It was initially supposed that the air leak was caused by a problem with the supply system, which was in the propulsion compartment. This was accepted by the State Commission. The experts at Chelomey's TsKBM and the Khrunichev factory that manufactured the station initiated a detailed analysis of all the data which had been received from the station. While this investigation was underway, on 30 April the American magazine Aviation Week & Space Technology said that the station broke up on 14 April, and many of the fragments had since burned up in the atmosphere. At that time, preparations for a joint mission of an Apollo and a Soyuz in 1975 were at an advanced stage and Konstantin Bushuyev, the TsKBEM's technical director for this project, returned from America with tracking data for the third stage of the Proton launch vehicle and other objects which had entered orbit with the station. In the American catalogue the station was object 1973-017A. Of the 24 other objects listed, 17 had re-entered the atmosphere prior to 14 April. What of those remaining? And were there any objects that had not been detected by the American radars? The TsKBM engineers had expected only the third stage and the joint ring to reach orbit along with the station. The ring was jettisoned 774.5 seconds into the flight, and its departure was observed by a TV camera on the station. It separated cleanly, and did not break up. The fact that the station functioned perfectly until 14 April meant that it could not have been the source of so many fragments. The analysts examined the third stage. This was jettisoned 584.4 seconds into the flight and separated in such a manner that after the first orbit it ought to have been 110 km from the station, and then re-entered the atmosphere six days later. But according to the Americans it was gone after three days! Might it have exploded? Might some of the debris from this explosion have hit the station? At engine shutdown, the third stage should have held about 290 kg of propellant, and this could have caused an explosion. If a fragment of the stage had hit the station, it would have done so at a speed of about 300 m/s. Based on a model of such an explosion, a ballistic analysis verified that 21 of the objects that were tracked by the Americans could have been pieces of the third stage. It was also found that the orbits of five of these pieces intersected that of the station. In view of this analysis, the State Commission revised its conclusion and accepted that OPS-1 was crippled by being struck by a piece of debris. The fact that the station had operated perfectly prior to this suggested that its design was sound.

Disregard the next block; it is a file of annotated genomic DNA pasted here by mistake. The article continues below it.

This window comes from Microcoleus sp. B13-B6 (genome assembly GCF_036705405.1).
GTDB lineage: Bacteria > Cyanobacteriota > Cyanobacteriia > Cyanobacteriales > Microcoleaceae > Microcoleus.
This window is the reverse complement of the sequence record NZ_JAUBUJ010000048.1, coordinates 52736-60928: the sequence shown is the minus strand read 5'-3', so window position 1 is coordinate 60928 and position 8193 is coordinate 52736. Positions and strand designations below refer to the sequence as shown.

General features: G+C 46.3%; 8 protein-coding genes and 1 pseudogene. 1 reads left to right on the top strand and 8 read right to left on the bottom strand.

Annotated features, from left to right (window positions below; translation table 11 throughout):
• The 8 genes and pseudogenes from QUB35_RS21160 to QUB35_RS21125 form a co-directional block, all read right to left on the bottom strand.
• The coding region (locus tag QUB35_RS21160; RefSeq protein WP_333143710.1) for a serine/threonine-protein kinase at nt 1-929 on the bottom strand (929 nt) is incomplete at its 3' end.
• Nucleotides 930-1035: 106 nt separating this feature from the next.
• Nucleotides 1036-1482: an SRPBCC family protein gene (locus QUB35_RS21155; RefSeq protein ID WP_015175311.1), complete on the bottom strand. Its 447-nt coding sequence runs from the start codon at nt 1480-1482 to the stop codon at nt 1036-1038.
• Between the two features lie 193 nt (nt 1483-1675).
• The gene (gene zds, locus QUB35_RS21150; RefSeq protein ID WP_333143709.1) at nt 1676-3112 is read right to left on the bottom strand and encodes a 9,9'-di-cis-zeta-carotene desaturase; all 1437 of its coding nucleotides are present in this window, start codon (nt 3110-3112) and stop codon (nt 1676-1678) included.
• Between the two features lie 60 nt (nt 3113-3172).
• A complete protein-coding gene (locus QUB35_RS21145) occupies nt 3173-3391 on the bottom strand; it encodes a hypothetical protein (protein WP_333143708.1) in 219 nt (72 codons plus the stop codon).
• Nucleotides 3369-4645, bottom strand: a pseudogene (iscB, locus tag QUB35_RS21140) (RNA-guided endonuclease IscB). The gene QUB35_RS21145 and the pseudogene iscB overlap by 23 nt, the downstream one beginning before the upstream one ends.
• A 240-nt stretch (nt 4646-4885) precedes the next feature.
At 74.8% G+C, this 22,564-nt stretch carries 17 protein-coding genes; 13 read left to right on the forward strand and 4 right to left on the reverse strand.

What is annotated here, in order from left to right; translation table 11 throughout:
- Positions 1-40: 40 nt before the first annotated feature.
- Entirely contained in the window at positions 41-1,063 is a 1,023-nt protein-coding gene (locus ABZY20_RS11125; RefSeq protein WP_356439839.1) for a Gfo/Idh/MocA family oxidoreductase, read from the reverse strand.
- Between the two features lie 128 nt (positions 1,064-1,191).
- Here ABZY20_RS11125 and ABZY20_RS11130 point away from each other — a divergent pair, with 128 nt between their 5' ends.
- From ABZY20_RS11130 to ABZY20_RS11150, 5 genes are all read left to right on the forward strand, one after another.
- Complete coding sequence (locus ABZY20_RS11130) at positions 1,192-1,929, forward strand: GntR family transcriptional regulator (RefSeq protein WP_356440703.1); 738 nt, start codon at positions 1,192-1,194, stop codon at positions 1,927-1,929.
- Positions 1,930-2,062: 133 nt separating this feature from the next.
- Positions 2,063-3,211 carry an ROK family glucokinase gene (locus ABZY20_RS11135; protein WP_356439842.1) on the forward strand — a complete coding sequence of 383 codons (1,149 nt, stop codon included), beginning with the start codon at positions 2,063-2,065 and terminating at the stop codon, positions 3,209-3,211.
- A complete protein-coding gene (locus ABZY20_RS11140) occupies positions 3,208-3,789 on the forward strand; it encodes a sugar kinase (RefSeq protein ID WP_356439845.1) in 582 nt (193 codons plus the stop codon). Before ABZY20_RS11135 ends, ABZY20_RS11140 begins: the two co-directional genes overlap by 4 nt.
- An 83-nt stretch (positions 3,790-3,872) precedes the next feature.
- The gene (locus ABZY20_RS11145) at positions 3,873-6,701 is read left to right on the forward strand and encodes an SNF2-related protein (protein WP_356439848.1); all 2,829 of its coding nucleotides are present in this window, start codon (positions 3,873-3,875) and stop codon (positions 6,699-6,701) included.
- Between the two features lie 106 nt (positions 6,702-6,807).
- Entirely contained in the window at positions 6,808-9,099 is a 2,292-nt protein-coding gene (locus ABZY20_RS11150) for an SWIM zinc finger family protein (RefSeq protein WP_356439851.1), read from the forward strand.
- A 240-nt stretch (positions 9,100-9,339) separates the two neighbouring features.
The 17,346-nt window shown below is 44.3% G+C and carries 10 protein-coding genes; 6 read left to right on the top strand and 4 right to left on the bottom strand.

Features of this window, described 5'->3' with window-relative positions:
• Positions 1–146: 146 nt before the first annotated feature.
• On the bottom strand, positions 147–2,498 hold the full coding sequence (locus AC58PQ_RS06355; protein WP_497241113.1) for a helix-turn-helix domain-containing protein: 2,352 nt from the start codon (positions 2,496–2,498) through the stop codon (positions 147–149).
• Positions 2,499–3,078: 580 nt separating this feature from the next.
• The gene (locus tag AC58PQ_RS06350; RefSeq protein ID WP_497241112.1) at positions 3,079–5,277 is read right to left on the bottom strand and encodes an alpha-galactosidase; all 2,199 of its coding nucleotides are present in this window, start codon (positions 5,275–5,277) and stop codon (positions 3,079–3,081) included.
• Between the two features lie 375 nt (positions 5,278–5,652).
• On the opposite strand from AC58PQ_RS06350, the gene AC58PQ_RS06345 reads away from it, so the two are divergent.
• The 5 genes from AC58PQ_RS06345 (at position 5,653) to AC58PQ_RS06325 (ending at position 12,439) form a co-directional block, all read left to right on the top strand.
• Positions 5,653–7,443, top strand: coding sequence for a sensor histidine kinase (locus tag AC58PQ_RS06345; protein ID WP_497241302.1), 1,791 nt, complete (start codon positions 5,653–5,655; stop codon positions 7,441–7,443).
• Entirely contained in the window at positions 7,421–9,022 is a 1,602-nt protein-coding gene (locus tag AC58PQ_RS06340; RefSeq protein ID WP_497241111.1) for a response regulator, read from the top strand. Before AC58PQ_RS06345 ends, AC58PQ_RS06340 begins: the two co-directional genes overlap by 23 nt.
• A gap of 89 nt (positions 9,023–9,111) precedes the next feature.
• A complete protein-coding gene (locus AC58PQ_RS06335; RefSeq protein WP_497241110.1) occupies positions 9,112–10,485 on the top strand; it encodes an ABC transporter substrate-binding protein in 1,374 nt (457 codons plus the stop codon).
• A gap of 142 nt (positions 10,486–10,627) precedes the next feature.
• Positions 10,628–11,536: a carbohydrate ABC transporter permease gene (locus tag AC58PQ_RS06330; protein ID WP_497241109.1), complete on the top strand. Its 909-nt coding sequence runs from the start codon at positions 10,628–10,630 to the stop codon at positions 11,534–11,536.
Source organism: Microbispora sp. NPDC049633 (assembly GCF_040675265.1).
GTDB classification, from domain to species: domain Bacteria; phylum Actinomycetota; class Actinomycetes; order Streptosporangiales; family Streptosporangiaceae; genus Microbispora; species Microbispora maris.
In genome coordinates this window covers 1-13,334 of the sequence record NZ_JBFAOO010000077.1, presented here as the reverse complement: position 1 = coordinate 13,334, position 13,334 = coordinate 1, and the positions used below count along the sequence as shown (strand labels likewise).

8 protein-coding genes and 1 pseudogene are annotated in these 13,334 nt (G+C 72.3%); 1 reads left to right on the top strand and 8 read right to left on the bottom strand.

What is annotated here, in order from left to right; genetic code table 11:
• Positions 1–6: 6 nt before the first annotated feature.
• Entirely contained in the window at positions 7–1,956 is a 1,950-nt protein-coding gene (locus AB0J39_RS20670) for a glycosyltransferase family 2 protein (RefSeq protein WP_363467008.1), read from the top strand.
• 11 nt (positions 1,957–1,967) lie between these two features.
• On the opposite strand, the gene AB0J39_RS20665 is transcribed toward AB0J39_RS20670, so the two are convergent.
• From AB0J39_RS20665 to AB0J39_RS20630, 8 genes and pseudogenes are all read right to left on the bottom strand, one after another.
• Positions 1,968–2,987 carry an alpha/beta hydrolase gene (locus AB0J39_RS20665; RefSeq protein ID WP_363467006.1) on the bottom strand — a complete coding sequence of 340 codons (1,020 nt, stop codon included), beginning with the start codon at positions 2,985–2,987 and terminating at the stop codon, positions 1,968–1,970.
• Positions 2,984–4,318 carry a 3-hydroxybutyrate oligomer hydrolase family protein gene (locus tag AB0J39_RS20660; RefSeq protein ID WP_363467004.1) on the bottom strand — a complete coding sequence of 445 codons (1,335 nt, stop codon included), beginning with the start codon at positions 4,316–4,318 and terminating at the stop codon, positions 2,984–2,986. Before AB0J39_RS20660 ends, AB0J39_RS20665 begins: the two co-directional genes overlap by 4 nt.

In hindsight, Mishin's procrastination in preparing the Soyuz which was to deliver Popovich and Artyukhin to the station precluded yet another tragedy. On the original plan, the Soyuz would have docked during the station's 160th orbit. The station was crippled between its 177th and 190th orbits, while out of the communication zone. Popovich and Artyukhin would have been on the station, and quite possibly asleep. It is evident that the station lost its integrity so rapidly that it is doubtful they would have been able to escape to the Soyuz (presuming that this was undamaged) and undock as the station broke up!
Another irony is that even although the Soviets referred to the first Almaz station as Salyut 2 and gave the impression that it was to continue the scientific work of its predecessor, Western analysts soon found that the OPS transmitted at 19.944 MHz, which was a frequency commonly used by Soviet military reconnaissance satellites. Because the name Almaz was a secret, the OPS stations became known in the West as 'military Salyuts' - which is precisely what the Kremlin had hoped to avoid!